Degree Programs for Criminal Justice Jobs in Connecticut
According to a June 2013 article, the Connecticut cities of New Haven, Bridgeport, and Hartford all ranked among the 25 most dangerous cities in America due largely to a proliferation of street gangs. Bridgeport, in particular, had a rate of 15 murders per 100,000 residents in 2012, following a rash of gun violence. The Connecticut Post reported that there were no less than 15 organized gangs operating in Bridgeport.
From the law enforcement professionals that combat street gangs head on and the detectives and forensic scientists that handle criminal investigations, to the paralegals that support prosecutors and the correctional officers that ensure criminals pay their debt to society – Connecticut’s criminal justice professionals are highly skilled and dedicated to keeping residents safe.
Whether in law enforcement, forensic science, paralegal studies, or corrections, a degree in one of the specialized areas of criminal justice prepares candidates to become key contributors to Connecticut’s criminal justice system.
Law Enforcement Jobs in Connecticut
Uniformed police officers are responsible for enforcing laws, patrolling neighborhoods, and preventing crimes, among many others. Law enforcement officers in Connecticut may work at the state, city, or county level:
State Jobs for Law Enforcement Officers
Law enforcement officers at the state level work for the Connecticut State Police as State Police Troopers. Candidates for State Police Trooper jobs must be at least 21 years old, they must possess a high school diploma or GED, and they must be free of any Class A felony or Class B misdemeanors, among others.
Although not a requirement for employment as a state law enforcement officer, many candidates choose to complete a degree program in a related area, such as law enforcement or police science, as a way to prepare themselves for a career with one of Connecticut’s law enforcement agencies.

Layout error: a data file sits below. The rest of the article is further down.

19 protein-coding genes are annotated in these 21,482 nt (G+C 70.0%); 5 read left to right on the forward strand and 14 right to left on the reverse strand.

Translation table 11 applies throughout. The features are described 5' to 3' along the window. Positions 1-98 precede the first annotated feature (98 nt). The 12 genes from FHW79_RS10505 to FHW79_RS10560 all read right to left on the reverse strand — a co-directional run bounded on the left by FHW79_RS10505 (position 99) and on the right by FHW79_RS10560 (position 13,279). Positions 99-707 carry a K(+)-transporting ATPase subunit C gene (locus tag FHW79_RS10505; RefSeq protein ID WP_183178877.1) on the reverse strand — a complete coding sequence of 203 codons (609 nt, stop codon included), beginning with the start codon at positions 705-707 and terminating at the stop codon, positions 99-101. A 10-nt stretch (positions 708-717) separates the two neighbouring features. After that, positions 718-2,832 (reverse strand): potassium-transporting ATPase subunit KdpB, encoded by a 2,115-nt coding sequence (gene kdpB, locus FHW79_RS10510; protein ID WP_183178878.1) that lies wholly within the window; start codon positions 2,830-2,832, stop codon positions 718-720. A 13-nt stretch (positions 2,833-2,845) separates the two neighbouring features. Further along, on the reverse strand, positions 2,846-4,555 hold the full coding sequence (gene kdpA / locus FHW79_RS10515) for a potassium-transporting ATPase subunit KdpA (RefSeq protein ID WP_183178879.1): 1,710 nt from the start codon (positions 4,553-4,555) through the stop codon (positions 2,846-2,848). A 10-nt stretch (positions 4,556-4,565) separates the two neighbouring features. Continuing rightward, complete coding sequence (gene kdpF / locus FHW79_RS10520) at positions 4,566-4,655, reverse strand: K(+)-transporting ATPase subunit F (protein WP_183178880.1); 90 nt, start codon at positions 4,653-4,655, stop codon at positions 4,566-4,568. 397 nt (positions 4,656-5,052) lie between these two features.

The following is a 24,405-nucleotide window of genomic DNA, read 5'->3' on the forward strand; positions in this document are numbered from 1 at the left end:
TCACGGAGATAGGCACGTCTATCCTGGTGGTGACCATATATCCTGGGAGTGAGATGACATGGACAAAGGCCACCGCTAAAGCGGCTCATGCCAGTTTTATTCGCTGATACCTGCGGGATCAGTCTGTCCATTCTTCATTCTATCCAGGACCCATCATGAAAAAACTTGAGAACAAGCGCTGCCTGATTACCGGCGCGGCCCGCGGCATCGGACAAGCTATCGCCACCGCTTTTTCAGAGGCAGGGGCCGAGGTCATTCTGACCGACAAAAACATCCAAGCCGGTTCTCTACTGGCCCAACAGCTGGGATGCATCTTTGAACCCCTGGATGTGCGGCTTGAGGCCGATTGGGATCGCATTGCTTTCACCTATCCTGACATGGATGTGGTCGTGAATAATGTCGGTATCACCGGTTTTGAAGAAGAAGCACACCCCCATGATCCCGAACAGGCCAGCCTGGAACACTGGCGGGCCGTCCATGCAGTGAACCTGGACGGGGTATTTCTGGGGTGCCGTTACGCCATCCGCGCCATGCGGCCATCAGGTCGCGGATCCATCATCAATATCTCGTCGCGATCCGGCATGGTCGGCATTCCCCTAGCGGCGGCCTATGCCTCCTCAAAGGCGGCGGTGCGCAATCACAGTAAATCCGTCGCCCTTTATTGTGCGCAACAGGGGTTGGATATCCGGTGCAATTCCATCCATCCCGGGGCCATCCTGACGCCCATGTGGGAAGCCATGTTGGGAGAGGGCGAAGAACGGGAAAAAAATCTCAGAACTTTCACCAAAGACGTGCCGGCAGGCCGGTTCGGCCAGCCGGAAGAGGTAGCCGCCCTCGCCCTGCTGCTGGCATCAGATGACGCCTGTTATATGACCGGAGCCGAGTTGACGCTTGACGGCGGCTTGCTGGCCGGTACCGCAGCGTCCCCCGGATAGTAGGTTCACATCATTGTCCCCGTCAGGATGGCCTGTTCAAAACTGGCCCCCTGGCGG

City/County Jobs for Law Enforcement Officers
At the city/county level, law enforcement officers work as police officers for city police departments and sheriff’s deputies for county sheriff’s offices. Like the state police, most departments require candidates to meet a number of minimum requirements, which include being at least 21 years old, possessing a high school diploma or GED, and possessing a valid driver’s license. Further, a number of departments, such as the New Haven Police Department, strongly prefer candidates who possess additional education and/or work experience.
Some of the largest police/sheriff’s departments in Connecticut include:
- Stamford Police Department
- New Haven Police Department
- Greenwich Police Department
- Fairfield County Sheriff’s Department
- Hartford County Sheriff’s Office
Criminal Investigator/Detective Job Requirements in Connecticut
When a crime is committed, it is up to the highly skilled criminal investigators to investigate the crime and determine a suspect or suspects and a motive.
Criminal investigative divisions are found within nearly all law enforcement departments in Connecticut, although some are, of course, significantly larger and more complex than others. For example, the Norwalk Police Department has a large Investigative Services Bureau that is organized into three, distinct divisions/units:
- Detective Division
- Special Services Unit
- Special Victims Unit